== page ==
From this point of view, to be a Marist, and not a Picpus religious, is not a simple matter of fact, something accidental and secondary, as for example the fact of belonging to the province of Paris rather than Lyon. In belonging to the Society, the religious finds all that henceforth his life is going to be, materially, psycho-logically, spiritually. He has no need to search elsewhere: it would be useless and imprudent. Hence the importance of all that expresses, reaffirms, preserves those realities which are at the root of this common belonging.

Heading the list among these things are the general retreats, to remind us of the aims pursued and the means accepted, to strengthen the bonds between scattered confreres and especially, through the consecration to Mary at the end, to celebrate the initiative of grace to which the Society owes its existence. The annual rhythm of these retreats, however, is not enough: it is day by day that the same realities are re-expressed and lived, thanks to the three Salve Regina’s which in the morning, after lunch, and in the evening punctuate the Marist day and bring the community once again into the presence of the one who is its foundress and superior. Meals are also privileged moments which, over and above sustenance,  quite substantial let it be said,  provide, thanks to reading, silence, and the improvised conversations of the Founder, a further occasion to deepen certain convictions. Thus they are genuine community exercises practised by Marists. “No outsiders at our table,” Colin would never cease to repeat, certainly not because of any mistrust of laity, but in order to ensure for the community a privileged moment in which to come together and be strengthened, in every sense of the word.

Besides, to continue our exploration, at the risk of being bewildered or lost, we need to remember both the depth and the extent, in Colin’s thinking, of the subject’s being taken over by the Society to which he gave himself completely. The Society takes care of him first of all materially with sustenance and help guaranteed until death, in return for the subject’s handing over completely the fruits of his work. But also, and especially, the Society’s spiritual care is extremely specific and effective. The Society offers to the subject a whole network of exercises to keep him in touch with God; it ensures that they are assiduously practised, thanks particularly to checking the rooms during morning meditation; it expects each one to help his brother’s weakness by informing the superior of the failures he notices; it expects each one to open up his heart to the one doing visitation, which, without encroaching on the area reserved to confession, ensures that each one is known by the one in authority with regard to essential points: state of conscience, interior fidelity to vocation, the reality of his prayer life. The Society also controls all relations with the outside world: letters, going out, visits, because it cannot allow a Marist to deny in his contact with others the values it intends to affirm and defend. By profession the subject makes his own the objectives of the social body through which he gives himself to God and he knows that he can be checked at any moment on the fidelity of his behaviour to these objectives. There is a certain logic here pushed as far as it can go: what is ultimately at stake, in fact, is too serious, both for the Society and for the individual, to risk compromising it by closing one’s eyes to what is going on.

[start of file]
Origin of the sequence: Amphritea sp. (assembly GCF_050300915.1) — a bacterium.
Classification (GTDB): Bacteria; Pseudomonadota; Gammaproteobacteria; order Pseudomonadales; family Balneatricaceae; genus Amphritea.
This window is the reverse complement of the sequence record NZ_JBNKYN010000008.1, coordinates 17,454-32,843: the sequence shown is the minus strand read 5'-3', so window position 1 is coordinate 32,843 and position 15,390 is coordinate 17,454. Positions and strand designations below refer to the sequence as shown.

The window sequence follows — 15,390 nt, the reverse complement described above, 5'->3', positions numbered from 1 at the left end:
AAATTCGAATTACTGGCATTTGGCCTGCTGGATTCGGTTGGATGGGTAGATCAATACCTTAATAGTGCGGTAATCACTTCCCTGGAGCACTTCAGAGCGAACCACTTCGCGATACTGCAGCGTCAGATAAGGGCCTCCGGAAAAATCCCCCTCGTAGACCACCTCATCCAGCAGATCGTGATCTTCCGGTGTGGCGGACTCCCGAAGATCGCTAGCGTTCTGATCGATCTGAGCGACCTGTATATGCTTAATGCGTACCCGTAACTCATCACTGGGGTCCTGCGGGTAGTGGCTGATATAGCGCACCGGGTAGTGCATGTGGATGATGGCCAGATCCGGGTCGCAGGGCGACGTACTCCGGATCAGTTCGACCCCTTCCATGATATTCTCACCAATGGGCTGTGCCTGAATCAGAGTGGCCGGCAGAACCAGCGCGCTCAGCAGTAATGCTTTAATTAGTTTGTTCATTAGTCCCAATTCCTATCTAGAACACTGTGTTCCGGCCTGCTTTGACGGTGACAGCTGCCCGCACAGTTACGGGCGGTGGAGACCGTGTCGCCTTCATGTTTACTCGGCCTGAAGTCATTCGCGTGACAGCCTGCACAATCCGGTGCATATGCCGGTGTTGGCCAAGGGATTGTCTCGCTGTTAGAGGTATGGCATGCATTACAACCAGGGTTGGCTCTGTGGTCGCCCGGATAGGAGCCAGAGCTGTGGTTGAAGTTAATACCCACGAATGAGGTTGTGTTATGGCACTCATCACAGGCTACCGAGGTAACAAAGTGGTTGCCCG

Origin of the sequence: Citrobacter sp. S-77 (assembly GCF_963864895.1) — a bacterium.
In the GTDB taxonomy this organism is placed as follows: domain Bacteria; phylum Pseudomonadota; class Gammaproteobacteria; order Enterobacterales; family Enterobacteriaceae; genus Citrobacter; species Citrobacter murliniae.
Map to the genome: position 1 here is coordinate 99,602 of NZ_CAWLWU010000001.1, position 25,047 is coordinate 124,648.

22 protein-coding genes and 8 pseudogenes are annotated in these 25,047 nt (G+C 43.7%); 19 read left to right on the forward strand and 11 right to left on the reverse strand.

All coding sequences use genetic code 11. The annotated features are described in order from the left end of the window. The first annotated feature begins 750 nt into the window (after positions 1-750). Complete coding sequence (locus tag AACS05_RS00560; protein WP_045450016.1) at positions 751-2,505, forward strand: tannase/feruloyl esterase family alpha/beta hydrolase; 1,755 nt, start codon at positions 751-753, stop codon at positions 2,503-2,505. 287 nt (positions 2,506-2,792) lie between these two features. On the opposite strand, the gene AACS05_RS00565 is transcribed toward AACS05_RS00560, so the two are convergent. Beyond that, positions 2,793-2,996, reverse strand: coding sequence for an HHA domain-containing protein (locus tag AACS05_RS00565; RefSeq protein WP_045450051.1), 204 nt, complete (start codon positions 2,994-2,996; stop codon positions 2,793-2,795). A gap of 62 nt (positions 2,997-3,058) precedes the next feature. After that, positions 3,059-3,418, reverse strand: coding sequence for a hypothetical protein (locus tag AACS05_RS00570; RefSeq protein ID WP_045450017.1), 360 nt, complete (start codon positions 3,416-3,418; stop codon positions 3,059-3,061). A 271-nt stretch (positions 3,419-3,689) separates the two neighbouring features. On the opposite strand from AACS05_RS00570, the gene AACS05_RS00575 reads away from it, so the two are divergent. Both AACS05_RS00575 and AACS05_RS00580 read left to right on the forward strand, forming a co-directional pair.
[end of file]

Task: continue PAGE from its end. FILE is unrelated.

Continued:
We know that today’s changed mentality and indeed theology itself leads us to distance ourselves somewhat from such an outlook, and we shall have occasion to say this more clearly shortly. What we cannot accept, however, is that this image of the Society be purely and simply rejected as a carry-over from the age of obscurantism. To be sure, the community took over the individual completely, but no more than what happened in the early Church, when the ultimate punishment was meted out to Ananias and his wife for simply hiding from the apostles the exact price of a field which was undeniably their own property. To say this is not to say that we should introduce such things into our own changed world, but we can sincerely ask ourselves if there was ever a religious group capable of making a real impact on the surrounding world without the members accepting that the group control their fidelity, for the sake of the values recognised by all as essential.

It would go still further beyond all justice and historical truth to commiserate with the inhuman situation of the poor Marists of the last century, victims of this oppressive totalitarianism. There is the telling incident of Jean-Baptiste Sandre, who withdrew after spending a year in the scholasticate of La Capucinière in 1842. In his memoirs, which describe how he became a free thinker, he has heft a moving testimony of the time he spent with the Marists. What he experienced with them had a meaning for him: certainly everything was directed towards the maintenance of the virtues and of piety, but, he said, “we were like a family, living like brothers at peace”; during all the time he spent in the house, he remained faithful to his religious exercises and that, he explains, “in a natural manner, without constraint and without distaste” (FA, p. 149, note 1). If later he abandoned the faith, it was not because he had known people who took it seriously and accepted all its consequences for their own hives.